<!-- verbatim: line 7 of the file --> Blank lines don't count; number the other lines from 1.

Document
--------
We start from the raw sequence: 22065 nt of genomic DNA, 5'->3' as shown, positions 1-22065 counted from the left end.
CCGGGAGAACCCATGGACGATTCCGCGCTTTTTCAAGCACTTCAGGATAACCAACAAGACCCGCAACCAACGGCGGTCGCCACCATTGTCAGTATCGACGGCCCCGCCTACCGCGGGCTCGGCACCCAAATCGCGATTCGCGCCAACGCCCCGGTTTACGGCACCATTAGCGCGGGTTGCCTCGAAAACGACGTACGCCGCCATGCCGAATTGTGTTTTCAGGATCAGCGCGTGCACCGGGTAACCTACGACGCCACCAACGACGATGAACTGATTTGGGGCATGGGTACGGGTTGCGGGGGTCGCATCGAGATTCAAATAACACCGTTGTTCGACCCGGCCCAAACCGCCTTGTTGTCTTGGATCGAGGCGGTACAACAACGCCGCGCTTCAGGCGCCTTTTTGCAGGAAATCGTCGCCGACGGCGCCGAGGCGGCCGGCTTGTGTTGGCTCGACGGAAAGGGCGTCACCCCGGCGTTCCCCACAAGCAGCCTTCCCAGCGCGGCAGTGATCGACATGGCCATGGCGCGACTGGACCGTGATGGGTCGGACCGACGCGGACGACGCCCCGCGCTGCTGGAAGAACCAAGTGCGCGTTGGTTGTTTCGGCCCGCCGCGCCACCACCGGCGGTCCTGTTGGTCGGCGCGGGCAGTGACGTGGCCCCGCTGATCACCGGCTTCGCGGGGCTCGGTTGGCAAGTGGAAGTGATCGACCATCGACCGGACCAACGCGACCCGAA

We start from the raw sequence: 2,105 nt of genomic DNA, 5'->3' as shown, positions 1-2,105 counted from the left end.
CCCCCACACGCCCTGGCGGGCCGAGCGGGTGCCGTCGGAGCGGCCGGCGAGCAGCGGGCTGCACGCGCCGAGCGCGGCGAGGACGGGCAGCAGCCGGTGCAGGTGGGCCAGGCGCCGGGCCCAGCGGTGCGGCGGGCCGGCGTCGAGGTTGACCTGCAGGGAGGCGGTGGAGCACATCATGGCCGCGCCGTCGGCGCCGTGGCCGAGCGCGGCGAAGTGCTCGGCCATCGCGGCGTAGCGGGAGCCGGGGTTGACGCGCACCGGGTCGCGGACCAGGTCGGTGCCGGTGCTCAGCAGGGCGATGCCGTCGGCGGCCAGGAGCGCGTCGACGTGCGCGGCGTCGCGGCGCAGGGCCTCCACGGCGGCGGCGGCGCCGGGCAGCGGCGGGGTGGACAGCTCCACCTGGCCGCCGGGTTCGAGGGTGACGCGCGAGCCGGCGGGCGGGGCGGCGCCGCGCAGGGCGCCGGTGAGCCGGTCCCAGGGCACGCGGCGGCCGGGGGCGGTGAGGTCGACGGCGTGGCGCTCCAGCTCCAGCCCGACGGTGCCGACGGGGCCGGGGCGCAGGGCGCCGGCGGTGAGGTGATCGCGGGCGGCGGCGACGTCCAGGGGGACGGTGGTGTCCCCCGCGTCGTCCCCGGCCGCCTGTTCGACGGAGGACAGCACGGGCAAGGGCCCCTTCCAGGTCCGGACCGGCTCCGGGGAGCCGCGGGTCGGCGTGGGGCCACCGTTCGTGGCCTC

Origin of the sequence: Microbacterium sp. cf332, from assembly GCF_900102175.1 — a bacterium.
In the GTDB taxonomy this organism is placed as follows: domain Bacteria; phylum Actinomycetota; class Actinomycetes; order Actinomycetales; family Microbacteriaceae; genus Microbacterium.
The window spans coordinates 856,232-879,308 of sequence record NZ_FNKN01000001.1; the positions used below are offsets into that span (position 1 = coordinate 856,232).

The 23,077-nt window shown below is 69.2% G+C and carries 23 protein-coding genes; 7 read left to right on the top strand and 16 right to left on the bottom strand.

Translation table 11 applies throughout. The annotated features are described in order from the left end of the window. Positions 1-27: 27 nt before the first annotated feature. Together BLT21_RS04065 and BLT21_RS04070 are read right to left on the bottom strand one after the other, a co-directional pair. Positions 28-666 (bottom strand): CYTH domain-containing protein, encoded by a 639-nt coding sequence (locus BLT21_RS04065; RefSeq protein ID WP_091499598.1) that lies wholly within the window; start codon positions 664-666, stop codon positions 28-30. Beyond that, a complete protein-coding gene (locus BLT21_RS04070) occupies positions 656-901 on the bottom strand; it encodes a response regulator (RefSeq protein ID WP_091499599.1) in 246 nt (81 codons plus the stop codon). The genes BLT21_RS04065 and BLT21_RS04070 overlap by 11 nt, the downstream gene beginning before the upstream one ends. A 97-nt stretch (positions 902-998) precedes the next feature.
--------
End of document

The window spans coordinates 856,232-879,308 of sequence record NZ_FNKN01000001.1; the positions used below are offsets into that span (position 1 = coordinate 856,232).